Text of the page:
Alexa, one grande iced soy caramel macchiato, no whip!
Starbucks will now allow you to place your lengthy, complex order for any drink or food on its menu via voice command or messaging through its mobile iOS app or Amazon's voice-enabled virtual assistant Alexa. Using the Starbucks app, customers will be able to convey their order to an in-app, voice-activated chatbot called My Starbucks barista using voice commands or texts. The AI-powered chatbot will then place your order and tell you how to pick it up.
You can also customise your order and make modifications such as specifying if you want your Americano extra hot or your banana bread warmed. The chatbot will also be able to respond with questions such as, "What size?" Users will be able to pay for their order ahead of time.
The popular coffee conglomerate began rolling out the new feature for its iPhone app to a group of 1,000 people across the US on Monday (30 January) and plans to launch it widely through the summer. An Android version of the feature is expected to arrive later this year.
The Seattle-based company has also announced new voice-ordering "Starbucks Reorder Skill" for Amazon's Alexa-enabled devices such as the Echo speaker. Once the Amazon skill is enabled via Alexa's dashboard and you have linked your Starbucks account, users can reorder their "usual", pre-defined Starbucks food or drink order simply by saying, "Alexa, order my Starbucks."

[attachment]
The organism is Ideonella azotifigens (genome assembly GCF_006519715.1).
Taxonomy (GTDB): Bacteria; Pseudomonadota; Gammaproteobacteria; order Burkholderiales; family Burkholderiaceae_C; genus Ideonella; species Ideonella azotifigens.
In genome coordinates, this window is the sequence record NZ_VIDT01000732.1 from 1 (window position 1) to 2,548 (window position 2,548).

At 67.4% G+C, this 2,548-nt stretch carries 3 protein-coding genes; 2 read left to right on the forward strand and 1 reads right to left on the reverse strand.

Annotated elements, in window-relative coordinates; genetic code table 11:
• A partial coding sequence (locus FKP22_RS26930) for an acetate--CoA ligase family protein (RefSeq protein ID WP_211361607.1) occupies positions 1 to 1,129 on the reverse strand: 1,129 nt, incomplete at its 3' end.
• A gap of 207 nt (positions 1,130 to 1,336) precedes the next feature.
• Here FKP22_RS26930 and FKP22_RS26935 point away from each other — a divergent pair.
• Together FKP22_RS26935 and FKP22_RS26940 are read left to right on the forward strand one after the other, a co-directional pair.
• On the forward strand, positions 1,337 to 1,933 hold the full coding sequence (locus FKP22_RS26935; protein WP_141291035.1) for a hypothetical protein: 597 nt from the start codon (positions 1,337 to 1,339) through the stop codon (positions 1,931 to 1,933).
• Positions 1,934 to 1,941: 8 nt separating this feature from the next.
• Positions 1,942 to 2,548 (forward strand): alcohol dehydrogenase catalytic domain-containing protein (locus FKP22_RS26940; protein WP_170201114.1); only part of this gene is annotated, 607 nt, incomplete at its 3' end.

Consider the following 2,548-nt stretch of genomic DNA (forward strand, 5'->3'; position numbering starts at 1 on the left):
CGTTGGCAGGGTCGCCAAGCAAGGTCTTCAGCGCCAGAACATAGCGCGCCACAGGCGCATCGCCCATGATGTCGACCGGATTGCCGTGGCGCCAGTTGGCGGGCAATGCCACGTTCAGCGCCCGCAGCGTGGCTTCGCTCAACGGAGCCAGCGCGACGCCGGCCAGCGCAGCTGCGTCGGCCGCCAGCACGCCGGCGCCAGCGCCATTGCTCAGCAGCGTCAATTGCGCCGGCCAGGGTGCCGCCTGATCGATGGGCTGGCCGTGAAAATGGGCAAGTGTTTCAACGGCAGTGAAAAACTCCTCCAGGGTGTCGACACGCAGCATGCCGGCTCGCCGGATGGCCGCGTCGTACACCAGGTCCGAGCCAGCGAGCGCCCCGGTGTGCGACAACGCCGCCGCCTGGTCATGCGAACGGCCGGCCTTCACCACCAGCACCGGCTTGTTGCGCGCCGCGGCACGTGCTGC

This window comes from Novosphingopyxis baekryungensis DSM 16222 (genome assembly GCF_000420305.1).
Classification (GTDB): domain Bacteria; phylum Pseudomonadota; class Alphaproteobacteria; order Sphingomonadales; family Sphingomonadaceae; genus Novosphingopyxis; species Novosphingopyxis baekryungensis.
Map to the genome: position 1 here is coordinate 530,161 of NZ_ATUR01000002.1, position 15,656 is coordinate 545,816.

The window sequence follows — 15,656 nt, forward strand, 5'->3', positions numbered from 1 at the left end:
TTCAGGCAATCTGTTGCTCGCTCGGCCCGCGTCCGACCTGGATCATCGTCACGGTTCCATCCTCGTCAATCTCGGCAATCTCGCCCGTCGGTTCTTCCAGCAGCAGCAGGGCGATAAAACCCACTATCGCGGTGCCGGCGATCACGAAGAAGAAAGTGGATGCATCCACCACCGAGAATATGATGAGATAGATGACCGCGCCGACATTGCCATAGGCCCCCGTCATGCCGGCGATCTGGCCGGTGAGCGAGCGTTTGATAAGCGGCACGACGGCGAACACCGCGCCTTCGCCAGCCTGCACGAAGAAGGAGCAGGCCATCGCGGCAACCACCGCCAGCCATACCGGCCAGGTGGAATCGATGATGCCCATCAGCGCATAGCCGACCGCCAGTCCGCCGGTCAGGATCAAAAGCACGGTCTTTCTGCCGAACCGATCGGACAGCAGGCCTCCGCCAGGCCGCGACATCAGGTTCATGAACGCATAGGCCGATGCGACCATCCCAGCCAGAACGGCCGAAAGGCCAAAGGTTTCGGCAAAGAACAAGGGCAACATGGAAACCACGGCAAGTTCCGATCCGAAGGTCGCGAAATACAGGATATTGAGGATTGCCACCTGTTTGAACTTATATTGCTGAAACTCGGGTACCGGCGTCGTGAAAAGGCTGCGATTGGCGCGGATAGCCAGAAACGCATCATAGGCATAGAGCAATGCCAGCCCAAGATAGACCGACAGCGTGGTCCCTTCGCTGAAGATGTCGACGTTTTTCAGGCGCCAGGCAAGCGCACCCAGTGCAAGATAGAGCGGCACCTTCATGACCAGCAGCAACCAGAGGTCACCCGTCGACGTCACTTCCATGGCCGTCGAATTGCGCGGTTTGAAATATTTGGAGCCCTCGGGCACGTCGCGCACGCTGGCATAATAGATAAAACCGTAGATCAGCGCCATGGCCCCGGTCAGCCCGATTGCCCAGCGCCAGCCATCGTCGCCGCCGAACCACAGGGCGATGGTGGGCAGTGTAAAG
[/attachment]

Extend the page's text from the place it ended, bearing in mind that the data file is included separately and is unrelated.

They can then pick up their order from a nearby pre-determined outlet configured in their Starbucks app. Users will also be able to check their Starbucks balance by saying: "Alexa, tell Starbucks to check my balance."
"The Starbucks experience is built on the personal connection between our barista and customer, so everything we do in our digital ecosystem must reflect that sensibility," Starbucks CTO Gerri Martin-Flickinger said in a statement.
Starbucks first announced the feature at its Investor Day in December 2016. The company also noted eight million people had downloaded its mobile app with one in three customers using Mobile Order and Pay which was launched in 2015.
While the goal was to reduce the long lines at Starbucks' stores, the line actually shifted from the cash register to the counter due to the success of its mobile order app. As a result, these long waits actually drove away some potential customers and hurt sales, Starbucks CEO Kevin Johnson told the Wall Street Journal.
"Our team is focused on making sure that Starbucks voice ordering within our app is truly personal and equally important was finding the right partner in Amazon to test and learn from this new capability," Martin-Flickinger said. "These initial releases are easy to use providing a direct benefit to customers within their daily routine and we are confident that this is the right step in creating convenient moments to complement our more immersive formats. We expect to learn from these experiences and to evolve them over time."